Fresh Charm School Reunion
What a concept: a combination cover band joint (the upstairs, which wasn't open), a sports bar which I have to assume normally has a fine selection of brews and then a "dance club" which is doubling as "The Globe South" -- where they're putting in original bands. It was "The Globe South" that I came for: with a three band bill I would have expected to see at the old Globe: starting off with the Mighty Deerlick. I paid my cover (which covers the whole joint) and found my way in.
You know when there's an economic recession when Dave Deerlick only sports two, that's right, count 'em two t-shirt changes. But that didn't dampen the show. Once again, they do their standard set, but Dave's onstage antics make it fresh each time. How do they do it? How do they take the same dozen songs and make them sound new each and every time?
The room cleared for Mad Trucker Gone Mad, and that's a shame, because they came in from Madison and showed us all how cowpunk is done. And it's not really cowPUNK. They were too sharp of musicians to do that. They were more just taking the idea of running country music in another direction, and added plenty of garage rock, a little prog, even, and playing it loud and fast. I'm actually surprised more Deerlick fans didn't stick around to catch the show -- these guys rocked and blew the snot out everybody's faces as much as Dave's boys do. And they've been around for ages. I'm somewhat embarassed this was the first time I'd finally caught them, but I'm glad I did. Just wish more people would have. Finishing out the night was a equally passionate set from Paul Wall's current project, The Nice Outfit. I've written about them before -- they unapologetically wear their love for the Fab Four on their sleeves, and put together perfect pop that works without making them look like the typical cute earnest boys who normally do this kind of stuff. Thus, when Wall straps on the 12-stringer, you know it's because he needed that sound -- and this was for a song that would have survived without it, but sounded just better with it.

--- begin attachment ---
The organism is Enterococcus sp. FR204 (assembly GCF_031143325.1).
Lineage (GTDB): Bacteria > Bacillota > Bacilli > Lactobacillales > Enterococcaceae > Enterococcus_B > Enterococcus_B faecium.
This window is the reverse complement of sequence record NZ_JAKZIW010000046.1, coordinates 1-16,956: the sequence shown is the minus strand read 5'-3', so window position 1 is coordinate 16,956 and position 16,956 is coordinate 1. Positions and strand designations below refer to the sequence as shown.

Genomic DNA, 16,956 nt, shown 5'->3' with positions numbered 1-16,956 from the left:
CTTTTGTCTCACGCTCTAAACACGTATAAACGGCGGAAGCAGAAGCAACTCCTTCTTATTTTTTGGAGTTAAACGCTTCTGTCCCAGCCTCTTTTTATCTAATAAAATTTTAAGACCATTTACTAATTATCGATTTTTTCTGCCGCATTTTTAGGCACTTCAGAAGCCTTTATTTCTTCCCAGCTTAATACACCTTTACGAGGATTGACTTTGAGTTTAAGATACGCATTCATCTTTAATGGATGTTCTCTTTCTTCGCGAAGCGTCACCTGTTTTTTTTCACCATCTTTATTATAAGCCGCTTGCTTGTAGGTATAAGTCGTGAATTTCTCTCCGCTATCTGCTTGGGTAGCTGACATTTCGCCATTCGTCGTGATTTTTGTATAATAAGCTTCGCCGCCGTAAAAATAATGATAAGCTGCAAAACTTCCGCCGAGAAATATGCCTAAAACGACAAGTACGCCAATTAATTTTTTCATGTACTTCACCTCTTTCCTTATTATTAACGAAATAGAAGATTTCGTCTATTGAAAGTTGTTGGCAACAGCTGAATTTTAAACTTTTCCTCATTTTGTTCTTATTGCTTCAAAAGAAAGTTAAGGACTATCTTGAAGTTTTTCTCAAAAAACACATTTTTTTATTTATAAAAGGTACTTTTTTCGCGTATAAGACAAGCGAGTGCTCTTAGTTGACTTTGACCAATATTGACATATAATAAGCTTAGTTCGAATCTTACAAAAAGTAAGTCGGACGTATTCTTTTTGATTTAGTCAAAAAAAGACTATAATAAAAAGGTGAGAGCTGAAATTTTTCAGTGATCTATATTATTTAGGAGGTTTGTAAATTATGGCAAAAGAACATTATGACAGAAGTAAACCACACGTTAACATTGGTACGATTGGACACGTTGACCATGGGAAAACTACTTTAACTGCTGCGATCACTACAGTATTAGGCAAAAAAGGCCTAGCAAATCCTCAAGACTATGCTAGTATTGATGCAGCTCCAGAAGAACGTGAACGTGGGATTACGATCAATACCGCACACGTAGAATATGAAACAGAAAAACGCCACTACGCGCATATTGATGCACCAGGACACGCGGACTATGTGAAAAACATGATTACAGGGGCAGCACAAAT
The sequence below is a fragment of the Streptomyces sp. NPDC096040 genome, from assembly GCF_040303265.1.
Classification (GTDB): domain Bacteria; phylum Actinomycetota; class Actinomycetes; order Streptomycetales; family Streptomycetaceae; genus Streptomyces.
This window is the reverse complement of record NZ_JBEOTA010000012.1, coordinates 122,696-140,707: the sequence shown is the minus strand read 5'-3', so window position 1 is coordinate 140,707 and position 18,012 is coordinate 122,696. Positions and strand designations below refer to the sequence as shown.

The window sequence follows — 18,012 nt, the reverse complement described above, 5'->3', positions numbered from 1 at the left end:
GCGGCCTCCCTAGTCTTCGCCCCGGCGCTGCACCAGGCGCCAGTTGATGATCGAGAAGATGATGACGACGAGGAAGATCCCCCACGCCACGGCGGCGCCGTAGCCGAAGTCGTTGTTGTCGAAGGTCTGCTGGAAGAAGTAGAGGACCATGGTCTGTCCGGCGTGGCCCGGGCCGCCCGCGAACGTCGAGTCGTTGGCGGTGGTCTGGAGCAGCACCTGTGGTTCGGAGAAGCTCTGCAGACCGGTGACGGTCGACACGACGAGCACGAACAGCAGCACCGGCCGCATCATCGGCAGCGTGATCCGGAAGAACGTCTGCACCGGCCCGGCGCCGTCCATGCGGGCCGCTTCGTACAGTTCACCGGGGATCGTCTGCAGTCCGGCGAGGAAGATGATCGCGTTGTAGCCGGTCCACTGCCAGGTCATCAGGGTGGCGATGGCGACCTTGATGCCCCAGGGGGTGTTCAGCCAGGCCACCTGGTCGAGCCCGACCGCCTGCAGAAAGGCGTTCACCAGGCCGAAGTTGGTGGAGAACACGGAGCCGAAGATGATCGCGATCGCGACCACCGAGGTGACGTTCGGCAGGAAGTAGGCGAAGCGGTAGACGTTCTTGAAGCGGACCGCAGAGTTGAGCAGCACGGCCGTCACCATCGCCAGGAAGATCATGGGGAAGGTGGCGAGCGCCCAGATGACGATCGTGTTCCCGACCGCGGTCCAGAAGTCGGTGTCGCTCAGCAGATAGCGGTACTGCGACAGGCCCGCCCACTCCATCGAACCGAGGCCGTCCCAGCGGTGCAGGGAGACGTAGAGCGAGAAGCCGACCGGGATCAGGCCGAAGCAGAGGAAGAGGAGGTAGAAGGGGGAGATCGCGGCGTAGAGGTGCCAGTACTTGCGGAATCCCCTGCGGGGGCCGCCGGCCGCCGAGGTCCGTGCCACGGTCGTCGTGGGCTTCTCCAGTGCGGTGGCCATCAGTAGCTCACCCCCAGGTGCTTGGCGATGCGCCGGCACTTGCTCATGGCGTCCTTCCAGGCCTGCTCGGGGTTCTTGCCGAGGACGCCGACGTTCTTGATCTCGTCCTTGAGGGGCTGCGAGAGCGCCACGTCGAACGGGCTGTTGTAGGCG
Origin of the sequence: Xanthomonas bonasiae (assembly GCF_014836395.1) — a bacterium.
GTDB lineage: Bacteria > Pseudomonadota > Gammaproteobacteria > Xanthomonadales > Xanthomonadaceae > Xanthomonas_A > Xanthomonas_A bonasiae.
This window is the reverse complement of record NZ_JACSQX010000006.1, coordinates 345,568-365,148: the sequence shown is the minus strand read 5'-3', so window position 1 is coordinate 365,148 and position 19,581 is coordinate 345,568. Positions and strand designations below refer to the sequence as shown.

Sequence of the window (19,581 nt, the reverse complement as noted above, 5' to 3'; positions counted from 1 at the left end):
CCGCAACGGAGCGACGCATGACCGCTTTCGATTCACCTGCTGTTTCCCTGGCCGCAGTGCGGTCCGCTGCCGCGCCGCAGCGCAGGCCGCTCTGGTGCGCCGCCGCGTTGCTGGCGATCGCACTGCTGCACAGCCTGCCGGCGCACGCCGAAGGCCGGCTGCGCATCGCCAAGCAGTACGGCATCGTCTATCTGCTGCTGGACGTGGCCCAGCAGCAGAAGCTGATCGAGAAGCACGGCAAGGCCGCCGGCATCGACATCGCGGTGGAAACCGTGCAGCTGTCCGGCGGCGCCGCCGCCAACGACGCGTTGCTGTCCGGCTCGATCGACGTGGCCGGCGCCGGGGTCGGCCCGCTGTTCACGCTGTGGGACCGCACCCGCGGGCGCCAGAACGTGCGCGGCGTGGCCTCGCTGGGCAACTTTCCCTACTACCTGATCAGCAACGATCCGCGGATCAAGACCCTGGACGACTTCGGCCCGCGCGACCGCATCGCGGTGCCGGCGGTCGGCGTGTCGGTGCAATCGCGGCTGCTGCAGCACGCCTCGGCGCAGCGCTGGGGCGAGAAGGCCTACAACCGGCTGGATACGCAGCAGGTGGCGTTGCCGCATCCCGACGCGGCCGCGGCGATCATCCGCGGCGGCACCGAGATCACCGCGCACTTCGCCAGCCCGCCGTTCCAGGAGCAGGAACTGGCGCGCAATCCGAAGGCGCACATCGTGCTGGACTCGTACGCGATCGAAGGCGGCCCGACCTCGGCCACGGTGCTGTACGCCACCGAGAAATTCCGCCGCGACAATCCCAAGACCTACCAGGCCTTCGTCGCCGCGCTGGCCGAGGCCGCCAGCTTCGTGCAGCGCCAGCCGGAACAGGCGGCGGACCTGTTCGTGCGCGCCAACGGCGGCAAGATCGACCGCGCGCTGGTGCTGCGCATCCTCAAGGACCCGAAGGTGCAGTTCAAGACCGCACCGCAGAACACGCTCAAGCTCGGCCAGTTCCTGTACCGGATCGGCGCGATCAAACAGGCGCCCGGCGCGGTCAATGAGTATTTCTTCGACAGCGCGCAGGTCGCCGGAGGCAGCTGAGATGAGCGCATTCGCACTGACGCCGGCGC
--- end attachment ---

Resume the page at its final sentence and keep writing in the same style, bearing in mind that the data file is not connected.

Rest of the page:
Saturday, after the game, Brian and I arrived at the Uptowner, and in my mind I was reminded of something I've told Stella quite often: "We have two families. There's the one we're born into, and the one we choose." And much of our chosen family was at the Uptowner to see another of Voot Warnings' (increasingly rare) performances.
The good news was that maybe Voot might be playing out more, because most of both his sets last night were new songs, new heavy songs, some almost prog-heavy (and maybe that's due to drummer Vic Demechei's involvement with the Or band...), and many of them less funny and more deeply intense. In any case, it was like the old Riverwest reunion. There were a couple of younger fans there that night, (a few pooh-poohing the band, and in a state of role reversal, there was a twinge of "you don't understand") but overall I felt transported back to, say, 1992, right up to the moment when The Prodigal Son walked in after an absence longer than Michael Redd's, and took his place right in front of the stage, where he stayed almost all night.
It felt like Thanksgiving among the "family". Not everybody was there, (as many family dinners can be), but there was enough of people we hadn't seen in awhile that it was good enough. Lots of hugs, lots of smiles, and eventually, lots of songs we're heard a bazillion times. Maybe the band waited to play them because they thought that maybe they've gotten old, but like the Deerlick, Voot can play "Jesus Christ is My Wife" seven hundred time, and it's fresh each time. Kind of like that same green bean casserole you've had every year at this time. It's still good, and it's still fresh.